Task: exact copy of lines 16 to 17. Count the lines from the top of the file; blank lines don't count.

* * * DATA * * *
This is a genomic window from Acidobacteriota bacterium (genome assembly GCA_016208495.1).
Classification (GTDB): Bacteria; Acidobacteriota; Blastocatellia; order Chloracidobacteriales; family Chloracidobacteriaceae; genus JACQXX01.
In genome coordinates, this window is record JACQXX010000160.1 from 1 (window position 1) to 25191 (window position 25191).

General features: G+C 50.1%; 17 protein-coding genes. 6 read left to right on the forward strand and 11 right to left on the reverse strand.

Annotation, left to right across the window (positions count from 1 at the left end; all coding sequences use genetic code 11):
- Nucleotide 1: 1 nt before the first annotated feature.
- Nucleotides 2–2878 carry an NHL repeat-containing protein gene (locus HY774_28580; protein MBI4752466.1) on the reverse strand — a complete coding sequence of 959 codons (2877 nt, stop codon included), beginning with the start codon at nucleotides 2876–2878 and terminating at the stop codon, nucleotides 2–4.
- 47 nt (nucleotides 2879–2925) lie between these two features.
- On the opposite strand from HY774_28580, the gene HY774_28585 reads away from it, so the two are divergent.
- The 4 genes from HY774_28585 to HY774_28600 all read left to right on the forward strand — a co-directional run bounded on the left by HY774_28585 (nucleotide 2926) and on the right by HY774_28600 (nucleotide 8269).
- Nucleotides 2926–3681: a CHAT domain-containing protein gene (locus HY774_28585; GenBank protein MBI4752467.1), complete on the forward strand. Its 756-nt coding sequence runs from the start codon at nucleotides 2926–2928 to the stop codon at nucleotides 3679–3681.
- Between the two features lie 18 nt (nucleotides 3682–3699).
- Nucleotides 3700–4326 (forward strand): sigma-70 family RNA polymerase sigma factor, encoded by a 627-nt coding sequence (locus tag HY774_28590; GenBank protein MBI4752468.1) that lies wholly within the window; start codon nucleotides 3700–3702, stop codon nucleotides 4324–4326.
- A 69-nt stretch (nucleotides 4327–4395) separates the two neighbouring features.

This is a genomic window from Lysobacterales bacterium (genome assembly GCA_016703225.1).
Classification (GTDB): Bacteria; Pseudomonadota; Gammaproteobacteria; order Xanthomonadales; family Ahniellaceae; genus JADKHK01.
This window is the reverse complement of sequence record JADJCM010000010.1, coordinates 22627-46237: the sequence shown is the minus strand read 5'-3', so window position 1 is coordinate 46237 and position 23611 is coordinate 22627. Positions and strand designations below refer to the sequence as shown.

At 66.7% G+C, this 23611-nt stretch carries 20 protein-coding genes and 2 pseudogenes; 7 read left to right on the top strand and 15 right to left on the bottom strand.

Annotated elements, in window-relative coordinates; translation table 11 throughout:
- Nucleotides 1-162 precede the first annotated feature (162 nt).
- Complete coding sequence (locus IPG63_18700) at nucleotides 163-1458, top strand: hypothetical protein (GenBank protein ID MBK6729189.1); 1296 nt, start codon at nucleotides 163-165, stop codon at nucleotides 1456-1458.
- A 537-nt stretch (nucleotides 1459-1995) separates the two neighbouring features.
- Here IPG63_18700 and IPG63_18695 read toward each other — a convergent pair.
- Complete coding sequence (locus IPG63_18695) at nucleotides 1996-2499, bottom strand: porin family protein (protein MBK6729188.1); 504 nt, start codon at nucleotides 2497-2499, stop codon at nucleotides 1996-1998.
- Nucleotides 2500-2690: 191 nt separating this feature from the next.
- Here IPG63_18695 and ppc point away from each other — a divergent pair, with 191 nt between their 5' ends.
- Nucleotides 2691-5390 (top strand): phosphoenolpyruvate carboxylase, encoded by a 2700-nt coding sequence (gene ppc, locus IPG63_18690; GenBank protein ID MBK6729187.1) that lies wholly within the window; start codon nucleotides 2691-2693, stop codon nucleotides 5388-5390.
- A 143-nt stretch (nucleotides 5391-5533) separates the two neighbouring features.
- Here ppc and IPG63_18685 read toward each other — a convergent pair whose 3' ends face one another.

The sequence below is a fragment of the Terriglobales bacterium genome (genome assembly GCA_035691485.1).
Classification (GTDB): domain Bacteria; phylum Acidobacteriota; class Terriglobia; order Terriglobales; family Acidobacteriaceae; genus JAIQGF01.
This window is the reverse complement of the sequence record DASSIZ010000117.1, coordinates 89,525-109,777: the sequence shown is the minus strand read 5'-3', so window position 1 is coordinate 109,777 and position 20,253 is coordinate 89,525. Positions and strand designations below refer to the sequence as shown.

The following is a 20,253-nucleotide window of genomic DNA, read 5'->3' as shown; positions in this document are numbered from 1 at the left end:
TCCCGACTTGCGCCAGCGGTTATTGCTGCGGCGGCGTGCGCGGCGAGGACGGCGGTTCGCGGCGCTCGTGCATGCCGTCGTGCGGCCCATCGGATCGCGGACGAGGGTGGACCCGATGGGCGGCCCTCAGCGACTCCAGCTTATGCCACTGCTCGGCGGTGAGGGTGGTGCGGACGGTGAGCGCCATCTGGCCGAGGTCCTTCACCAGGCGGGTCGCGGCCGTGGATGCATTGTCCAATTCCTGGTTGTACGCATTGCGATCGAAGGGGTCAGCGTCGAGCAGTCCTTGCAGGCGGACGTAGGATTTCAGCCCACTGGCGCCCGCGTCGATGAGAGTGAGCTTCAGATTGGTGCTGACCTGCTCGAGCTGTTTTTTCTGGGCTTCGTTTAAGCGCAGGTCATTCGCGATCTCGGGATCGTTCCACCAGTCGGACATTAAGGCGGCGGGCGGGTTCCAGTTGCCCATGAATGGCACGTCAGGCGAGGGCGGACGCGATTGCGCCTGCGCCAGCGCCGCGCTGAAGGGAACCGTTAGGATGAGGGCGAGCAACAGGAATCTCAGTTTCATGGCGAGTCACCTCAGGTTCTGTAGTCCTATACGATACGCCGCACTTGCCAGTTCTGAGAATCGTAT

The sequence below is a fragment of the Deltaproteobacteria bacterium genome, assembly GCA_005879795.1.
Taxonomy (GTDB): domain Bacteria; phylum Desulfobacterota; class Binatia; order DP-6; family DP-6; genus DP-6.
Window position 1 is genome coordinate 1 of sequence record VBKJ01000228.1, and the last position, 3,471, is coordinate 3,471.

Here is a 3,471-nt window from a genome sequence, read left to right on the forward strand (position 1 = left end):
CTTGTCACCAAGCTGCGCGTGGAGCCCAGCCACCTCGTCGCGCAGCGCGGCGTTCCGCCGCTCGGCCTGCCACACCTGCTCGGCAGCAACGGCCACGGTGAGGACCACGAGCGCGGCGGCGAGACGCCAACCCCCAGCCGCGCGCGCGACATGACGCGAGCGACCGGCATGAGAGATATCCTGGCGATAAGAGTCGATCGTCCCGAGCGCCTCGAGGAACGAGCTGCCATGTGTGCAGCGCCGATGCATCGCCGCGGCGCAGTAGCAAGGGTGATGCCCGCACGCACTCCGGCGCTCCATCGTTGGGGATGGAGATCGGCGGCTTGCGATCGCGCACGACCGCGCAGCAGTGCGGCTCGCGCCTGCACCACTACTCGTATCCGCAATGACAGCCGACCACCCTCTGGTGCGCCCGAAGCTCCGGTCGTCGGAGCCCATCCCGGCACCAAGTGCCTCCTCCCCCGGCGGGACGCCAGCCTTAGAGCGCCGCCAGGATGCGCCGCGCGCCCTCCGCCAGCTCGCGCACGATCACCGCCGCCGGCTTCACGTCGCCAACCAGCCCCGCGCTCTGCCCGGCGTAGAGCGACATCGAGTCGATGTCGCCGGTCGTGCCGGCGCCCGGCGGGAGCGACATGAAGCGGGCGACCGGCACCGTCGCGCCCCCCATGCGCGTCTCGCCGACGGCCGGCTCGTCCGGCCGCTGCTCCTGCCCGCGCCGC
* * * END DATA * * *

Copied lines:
Classification (GTDB): Bacteria; Pseudomonadota; Gammaproteobacteria; order Xanthomonadales; family Ahniellaceae; genus JADKHK01.
This window is the reverse complement of sequence record JADJCM010000010.1, coordinates 22627-46237: the sequence shown is the minus strand read 5'-3', so window position 1 is coordinate 46237 and position 23611 is coordinate 22627. Positions and strand designations below refer to the sequence as shown.